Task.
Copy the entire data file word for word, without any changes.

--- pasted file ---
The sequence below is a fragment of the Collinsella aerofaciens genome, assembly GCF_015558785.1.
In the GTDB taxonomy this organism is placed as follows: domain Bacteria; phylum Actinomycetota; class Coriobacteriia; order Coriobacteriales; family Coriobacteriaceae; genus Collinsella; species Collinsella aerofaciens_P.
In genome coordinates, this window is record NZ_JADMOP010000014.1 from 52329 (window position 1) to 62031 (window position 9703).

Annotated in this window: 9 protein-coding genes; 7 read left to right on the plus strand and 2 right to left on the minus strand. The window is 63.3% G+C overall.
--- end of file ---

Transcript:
The sequence below is a fragment of the Collinsella aerofaciens genome, assembly GCF_015558785.1.
In the GTDB taxonomy this organism is placed as follows: domain Bacteria; phylum Actinomycetota; class Coriobacteriia; order Coriobacteriales; family Coriobacteriaceae; genus Collinsella; species Collinsella aerofaciens_P.
In genome coordinates, this window is record NZ_JADMOP010000014.1 from 52329 (window position 1) to 62031 (window position 9703).

Annotated in this window: 9 protein-coding genes; 7 read left to right on the plus strand and 2 right to left on the minus strand. The window is 63.3% G+C overall.